The primary goal of treatment in Coats disease is to eradicate retinal telangiectasia, and preserve the globe and the vision.

Treatment should be tailored according to the disease's severity and staging. In children older than 15 years and in young adults, Coats disease is generally less aggressive; thus close observation only may be appropriate. In these patients, treatment should be considered in case of documented progression.

Argon laser photocoagulation is the treatment of choice in the early stages. Cryotherapy is also an important modality for treating peripheral telangiectasias associated with extensive exudation or subtotal retinal detachment. On an average, three to four sessions of treatment are required to control the disease process. Both techniques become less effective once the retina is detached and when more than two quadrants are affected.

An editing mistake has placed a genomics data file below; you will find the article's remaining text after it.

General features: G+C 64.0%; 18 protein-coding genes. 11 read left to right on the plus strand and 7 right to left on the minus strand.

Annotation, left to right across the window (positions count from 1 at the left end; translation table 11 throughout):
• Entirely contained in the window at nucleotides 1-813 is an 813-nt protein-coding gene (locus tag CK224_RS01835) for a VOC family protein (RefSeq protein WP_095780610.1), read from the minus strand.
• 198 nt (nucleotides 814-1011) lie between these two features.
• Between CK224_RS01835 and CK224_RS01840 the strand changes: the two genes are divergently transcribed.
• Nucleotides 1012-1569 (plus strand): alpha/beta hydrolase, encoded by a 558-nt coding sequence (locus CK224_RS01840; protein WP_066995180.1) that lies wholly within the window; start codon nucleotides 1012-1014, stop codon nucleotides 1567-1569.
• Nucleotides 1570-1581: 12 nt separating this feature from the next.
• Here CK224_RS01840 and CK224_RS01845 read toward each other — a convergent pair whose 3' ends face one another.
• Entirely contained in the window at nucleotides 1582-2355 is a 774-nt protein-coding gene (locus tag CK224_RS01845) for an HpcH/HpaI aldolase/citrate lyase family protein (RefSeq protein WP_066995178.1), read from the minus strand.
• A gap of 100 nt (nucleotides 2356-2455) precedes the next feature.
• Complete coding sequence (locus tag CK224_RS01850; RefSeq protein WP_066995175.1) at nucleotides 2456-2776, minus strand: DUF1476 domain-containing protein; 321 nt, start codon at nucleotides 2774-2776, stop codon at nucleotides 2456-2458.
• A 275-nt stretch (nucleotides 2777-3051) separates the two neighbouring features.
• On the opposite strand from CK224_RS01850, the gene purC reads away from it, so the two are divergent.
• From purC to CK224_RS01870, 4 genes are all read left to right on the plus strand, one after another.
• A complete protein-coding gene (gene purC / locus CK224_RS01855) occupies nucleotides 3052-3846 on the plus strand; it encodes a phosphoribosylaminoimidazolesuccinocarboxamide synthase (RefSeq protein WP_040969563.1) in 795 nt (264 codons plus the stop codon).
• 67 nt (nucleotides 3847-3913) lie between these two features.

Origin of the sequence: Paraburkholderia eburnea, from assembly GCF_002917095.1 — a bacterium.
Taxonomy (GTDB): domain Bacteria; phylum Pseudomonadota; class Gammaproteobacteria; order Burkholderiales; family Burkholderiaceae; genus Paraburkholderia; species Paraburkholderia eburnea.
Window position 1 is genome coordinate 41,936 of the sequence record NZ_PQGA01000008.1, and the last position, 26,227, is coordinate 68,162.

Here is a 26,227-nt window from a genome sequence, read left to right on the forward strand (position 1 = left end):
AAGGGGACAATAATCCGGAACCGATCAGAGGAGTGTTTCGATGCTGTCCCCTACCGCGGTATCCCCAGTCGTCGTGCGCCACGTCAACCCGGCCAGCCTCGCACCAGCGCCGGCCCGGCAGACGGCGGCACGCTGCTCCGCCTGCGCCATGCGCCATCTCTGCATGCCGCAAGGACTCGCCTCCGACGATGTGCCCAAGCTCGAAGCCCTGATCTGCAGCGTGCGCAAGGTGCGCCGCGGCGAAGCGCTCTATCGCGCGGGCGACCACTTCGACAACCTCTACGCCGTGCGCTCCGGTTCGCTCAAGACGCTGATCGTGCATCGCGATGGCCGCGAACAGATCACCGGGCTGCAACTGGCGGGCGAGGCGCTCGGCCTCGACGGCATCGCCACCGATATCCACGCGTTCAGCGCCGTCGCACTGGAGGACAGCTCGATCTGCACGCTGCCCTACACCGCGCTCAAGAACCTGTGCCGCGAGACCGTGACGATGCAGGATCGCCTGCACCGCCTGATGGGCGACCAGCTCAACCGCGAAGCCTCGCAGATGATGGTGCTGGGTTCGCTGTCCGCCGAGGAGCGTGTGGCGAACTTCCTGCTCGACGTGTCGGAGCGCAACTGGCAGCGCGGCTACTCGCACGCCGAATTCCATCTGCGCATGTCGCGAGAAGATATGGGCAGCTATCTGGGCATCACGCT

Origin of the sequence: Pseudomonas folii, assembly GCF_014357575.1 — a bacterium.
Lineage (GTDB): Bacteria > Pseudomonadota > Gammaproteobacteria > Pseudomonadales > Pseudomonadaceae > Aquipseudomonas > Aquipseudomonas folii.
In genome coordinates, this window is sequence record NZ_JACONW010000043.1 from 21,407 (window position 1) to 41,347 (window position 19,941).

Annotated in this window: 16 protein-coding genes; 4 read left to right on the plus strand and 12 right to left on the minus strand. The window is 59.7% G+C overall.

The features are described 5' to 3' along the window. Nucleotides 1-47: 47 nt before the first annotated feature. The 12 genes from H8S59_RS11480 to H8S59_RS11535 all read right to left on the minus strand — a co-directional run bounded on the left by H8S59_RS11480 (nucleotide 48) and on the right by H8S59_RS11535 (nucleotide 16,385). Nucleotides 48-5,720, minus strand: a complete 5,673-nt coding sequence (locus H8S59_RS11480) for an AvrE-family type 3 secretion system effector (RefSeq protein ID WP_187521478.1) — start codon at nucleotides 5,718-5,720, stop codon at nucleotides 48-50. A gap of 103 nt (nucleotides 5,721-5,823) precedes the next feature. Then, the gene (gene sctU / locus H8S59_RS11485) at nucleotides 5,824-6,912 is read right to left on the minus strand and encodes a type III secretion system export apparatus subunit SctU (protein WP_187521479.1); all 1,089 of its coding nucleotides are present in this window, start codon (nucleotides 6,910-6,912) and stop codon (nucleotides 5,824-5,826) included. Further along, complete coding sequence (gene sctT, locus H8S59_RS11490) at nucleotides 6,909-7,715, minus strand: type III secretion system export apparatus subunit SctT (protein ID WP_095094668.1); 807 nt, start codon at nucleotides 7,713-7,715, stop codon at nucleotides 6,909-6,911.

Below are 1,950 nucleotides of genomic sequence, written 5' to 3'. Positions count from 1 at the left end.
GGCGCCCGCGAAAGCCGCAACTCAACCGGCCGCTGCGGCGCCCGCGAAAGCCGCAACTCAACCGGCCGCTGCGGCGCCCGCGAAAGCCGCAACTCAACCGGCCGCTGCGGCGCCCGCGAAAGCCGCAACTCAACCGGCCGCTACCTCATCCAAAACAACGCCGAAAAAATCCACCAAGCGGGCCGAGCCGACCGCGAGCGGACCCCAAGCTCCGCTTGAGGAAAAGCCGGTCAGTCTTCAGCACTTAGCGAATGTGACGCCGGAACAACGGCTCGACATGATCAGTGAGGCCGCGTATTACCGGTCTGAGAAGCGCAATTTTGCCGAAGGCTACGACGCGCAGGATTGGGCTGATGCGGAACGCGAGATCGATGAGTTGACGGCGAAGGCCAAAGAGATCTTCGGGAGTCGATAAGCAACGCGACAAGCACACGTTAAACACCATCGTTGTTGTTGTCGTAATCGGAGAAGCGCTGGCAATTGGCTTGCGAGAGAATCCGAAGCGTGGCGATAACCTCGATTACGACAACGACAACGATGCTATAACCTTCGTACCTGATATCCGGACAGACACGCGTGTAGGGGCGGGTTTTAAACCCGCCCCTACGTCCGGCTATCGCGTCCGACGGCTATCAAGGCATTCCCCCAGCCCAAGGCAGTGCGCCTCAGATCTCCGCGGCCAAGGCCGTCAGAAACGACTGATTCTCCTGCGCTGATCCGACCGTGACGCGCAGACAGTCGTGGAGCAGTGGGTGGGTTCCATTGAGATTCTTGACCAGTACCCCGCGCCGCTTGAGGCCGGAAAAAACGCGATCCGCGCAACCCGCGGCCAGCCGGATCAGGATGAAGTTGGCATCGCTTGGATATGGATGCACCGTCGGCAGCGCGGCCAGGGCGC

In rare cases, a vitrectomy may be necessary to settle the detached retina. Steroid injection or vascular endothelial growth factor (VEGF) inhibitors (e.g. bevacizumab) may be used as adjunctive treatment.

Enucleation may be indicated in cases with extensive exudative retinal detachment and secondary neovascular glaucoma.ary hemangioma, retinal cavernous hemangioma, incontinentia pigmenti, idiopathic juxtafoveal telangiectasis, and toxocariasis.